healthcare teams improve quality of lifeby alleviating pain and suffering. Nurses,doctors, social workers and spiritualcounsellors are among the healthcareproviders who care for people at homeand in hospital, continuing care centreor hospice.
When Bari McDowell’s mother,Barbara McDowell, was diagnosed withpulmonary fibrosis at 81, a palliativehome-care team helped arrange for aidsfor living such as oxygen tanks andwalkers. As Barbara’s disease progressedover 18 months, her care includedmorning visits to help with bathing,dressing, and assessing and changingmedications. A palliative care doctormade home visits.
“The caregivers were all incredibly
supportive and giving,” McDowell says.
“Their care allowed Mom to die
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Hospices are intimate, caring anddignified places where healthcareproviders and volunteers providecomfort, counsel and quality of life forpeople in their final months, weeks anddays. Patients and families can feel athome in the cosy private rooms, invitingcommon areas and manicured gardensof Alberta’s hospices. Each local hospicereflects its community and residents’interests with musical performances,social events, games and crafts.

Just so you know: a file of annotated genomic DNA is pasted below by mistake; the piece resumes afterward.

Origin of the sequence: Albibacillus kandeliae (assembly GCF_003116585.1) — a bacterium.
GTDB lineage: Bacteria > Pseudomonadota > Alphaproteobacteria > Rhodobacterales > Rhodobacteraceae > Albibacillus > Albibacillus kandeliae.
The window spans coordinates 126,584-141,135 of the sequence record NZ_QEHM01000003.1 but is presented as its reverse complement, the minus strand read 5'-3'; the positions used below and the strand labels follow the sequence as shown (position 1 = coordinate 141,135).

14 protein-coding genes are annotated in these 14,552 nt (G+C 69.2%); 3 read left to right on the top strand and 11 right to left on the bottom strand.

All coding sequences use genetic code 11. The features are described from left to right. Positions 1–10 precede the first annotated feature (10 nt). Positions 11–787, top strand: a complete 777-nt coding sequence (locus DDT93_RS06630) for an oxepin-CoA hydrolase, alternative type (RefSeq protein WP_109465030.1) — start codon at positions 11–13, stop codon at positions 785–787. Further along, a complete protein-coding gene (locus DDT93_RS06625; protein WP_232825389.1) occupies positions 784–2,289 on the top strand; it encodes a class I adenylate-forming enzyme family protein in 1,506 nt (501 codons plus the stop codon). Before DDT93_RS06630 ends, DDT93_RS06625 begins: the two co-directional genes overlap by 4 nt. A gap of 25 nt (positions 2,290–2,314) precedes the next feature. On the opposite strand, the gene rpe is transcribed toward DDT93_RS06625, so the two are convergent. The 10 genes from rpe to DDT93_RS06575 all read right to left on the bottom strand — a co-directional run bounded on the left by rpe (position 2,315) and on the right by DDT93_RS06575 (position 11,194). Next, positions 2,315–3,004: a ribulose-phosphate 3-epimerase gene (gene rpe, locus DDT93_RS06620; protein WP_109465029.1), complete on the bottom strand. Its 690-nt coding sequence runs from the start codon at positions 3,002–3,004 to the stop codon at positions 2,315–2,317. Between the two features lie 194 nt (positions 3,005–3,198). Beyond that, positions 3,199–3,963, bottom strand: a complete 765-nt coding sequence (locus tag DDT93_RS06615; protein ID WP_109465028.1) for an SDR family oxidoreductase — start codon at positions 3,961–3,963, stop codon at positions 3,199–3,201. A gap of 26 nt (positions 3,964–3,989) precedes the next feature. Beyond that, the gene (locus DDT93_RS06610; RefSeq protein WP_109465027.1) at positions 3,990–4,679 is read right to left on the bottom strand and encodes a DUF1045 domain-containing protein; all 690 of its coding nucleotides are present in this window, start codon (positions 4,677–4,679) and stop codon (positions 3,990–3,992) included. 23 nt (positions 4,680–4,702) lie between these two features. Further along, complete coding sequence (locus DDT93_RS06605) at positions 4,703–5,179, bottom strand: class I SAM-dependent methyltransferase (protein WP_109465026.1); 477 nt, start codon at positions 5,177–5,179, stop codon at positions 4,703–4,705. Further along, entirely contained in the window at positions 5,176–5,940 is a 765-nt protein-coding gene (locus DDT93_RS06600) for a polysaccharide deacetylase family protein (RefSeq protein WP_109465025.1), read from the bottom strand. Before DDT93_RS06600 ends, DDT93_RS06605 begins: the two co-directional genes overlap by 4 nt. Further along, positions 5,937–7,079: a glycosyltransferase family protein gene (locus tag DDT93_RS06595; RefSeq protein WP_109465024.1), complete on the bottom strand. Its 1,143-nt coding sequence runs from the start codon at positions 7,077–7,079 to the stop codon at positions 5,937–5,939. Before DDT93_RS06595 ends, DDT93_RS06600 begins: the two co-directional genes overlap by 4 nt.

To learn more about hospicecare where you live, visit
Restorative care helps people recovertheir independence after an injury orillness.
“We help our clients regain the abilityto do their own personal care, such ashygiene, climbing into bed or walking tothe dining room unassisted,” says MenaSaieed, a lead with AHS’s ProvincialContinuing Care.
People can receive restorativetherapies in specialized units in long-term care facilities and hospitals.
A restorative care program is usuallyshort, lasting a few days to a fewweeks. Dietitians, doctors, occupationaltherapists, pharmacists, physicaltherapists, recreational therapists,registered nurses, social workers and